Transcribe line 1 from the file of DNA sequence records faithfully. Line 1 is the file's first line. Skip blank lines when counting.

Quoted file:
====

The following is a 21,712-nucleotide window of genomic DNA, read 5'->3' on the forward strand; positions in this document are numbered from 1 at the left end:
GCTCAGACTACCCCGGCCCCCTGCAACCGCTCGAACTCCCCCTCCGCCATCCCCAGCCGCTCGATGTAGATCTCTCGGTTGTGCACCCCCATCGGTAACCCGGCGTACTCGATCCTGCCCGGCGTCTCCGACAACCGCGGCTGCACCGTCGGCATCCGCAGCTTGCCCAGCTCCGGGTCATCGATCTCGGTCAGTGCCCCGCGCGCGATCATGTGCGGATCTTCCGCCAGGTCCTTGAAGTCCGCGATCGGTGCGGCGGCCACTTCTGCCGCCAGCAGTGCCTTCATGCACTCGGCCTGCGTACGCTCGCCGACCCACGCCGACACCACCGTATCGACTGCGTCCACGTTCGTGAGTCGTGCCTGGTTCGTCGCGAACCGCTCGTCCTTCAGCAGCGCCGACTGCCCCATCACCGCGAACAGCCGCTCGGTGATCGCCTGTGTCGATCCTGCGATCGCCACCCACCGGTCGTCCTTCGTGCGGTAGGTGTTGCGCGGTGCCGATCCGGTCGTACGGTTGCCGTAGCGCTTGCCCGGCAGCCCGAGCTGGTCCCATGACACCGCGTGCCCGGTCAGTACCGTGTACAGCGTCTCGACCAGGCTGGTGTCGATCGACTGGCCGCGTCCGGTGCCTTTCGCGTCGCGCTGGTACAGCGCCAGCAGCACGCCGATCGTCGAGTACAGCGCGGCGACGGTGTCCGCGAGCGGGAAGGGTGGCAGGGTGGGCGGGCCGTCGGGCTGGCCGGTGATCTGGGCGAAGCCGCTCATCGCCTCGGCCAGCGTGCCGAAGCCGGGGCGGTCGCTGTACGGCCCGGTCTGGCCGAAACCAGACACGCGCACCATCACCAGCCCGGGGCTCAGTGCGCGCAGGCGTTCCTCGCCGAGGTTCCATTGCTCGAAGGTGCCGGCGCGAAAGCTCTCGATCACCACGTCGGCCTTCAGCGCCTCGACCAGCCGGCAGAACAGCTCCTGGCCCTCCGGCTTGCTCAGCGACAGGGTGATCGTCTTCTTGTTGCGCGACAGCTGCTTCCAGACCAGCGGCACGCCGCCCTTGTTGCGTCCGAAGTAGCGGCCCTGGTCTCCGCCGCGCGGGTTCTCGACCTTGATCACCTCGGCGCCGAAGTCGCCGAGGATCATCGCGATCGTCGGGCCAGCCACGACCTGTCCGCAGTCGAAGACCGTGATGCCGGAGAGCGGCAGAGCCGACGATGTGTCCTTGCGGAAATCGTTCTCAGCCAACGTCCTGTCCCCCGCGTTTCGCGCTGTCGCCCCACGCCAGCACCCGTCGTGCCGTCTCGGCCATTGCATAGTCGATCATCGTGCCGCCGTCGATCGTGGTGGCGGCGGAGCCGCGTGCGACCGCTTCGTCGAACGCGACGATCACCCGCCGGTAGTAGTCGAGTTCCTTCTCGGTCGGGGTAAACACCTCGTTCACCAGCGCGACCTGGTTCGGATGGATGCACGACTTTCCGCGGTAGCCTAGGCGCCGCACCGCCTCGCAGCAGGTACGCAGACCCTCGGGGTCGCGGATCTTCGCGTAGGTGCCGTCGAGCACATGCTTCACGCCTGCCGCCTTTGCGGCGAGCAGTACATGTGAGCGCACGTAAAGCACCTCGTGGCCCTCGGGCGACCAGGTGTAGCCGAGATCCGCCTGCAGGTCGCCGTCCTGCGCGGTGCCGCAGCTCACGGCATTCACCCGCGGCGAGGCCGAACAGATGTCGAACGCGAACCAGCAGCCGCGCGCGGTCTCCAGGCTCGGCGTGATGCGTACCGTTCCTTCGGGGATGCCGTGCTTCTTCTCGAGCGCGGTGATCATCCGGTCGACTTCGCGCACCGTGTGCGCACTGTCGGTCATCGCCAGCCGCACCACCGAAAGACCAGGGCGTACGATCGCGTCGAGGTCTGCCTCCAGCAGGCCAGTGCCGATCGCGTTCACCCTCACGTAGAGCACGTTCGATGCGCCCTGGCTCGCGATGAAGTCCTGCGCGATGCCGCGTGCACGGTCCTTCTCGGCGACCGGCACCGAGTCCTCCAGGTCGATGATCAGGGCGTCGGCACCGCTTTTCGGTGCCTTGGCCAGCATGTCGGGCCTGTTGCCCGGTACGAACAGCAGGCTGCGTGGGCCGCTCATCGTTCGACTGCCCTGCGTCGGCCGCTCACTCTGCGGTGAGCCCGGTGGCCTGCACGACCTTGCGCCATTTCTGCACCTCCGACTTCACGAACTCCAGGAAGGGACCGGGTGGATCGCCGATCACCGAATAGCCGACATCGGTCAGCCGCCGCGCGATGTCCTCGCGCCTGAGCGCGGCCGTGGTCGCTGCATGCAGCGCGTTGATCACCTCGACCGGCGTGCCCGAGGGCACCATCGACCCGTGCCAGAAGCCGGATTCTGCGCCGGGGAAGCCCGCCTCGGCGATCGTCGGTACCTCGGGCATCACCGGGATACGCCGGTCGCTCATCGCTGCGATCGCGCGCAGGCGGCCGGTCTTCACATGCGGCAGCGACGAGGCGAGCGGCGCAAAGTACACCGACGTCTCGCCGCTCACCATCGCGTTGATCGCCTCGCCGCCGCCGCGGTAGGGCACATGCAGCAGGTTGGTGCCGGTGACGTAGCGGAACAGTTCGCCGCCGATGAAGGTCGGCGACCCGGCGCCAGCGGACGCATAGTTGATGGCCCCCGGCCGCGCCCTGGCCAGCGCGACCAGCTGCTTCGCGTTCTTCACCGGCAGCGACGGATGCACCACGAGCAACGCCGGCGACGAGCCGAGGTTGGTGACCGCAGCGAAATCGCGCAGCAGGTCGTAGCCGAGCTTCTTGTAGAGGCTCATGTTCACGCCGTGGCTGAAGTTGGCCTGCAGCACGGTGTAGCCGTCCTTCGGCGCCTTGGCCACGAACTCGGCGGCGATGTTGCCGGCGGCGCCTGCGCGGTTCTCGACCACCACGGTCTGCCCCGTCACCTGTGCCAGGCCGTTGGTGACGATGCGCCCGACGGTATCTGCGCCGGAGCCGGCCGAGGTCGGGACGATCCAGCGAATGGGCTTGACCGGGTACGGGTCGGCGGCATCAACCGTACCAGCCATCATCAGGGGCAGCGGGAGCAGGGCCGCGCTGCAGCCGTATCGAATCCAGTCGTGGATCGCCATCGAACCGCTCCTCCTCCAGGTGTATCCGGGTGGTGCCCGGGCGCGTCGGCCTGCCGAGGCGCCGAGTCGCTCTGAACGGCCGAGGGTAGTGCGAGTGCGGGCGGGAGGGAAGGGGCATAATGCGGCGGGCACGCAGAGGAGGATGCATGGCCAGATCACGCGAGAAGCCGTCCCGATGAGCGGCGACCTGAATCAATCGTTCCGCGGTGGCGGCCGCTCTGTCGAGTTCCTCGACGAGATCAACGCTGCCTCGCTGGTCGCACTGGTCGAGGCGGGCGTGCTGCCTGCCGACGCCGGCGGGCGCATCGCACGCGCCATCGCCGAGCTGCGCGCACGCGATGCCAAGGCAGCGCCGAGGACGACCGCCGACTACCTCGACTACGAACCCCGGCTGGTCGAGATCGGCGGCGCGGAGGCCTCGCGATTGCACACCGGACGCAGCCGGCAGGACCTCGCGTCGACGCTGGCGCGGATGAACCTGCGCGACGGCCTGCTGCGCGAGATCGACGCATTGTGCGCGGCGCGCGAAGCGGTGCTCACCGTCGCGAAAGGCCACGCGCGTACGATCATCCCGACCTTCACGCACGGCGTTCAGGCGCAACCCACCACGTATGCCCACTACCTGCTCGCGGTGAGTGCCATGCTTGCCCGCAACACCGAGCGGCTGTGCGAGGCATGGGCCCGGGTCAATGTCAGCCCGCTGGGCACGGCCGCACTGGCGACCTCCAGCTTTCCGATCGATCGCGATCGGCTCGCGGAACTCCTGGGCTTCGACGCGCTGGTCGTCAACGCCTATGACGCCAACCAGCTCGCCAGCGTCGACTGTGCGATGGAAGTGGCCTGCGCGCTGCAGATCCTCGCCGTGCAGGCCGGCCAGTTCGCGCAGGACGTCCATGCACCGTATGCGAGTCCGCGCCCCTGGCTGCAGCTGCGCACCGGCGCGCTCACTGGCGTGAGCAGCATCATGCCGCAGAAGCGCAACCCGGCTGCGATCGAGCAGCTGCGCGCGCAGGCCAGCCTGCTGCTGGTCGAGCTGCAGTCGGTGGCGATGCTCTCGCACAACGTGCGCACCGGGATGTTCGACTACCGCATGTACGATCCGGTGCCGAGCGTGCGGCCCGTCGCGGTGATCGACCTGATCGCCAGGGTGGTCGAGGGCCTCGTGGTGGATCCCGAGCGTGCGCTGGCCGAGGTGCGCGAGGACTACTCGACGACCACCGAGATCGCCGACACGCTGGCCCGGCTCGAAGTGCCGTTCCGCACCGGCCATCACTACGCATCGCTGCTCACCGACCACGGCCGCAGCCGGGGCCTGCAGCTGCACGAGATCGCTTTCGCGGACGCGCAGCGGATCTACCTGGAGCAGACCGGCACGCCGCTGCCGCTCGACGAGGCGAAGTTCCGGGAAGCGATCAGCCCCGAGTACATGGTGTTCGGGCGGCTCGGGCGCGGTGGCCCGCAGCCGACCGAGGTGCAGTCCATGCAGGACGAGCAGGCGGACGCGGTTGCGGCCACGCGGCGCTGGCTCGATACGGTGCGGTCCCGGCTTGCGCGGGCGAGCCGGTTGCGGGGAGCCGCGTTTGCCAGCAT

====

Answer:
The following is a 21,712-nucleotide window of genomic DNA, read 5'->3' on the forward strand; positions in this document are numbered from 1 at the left end: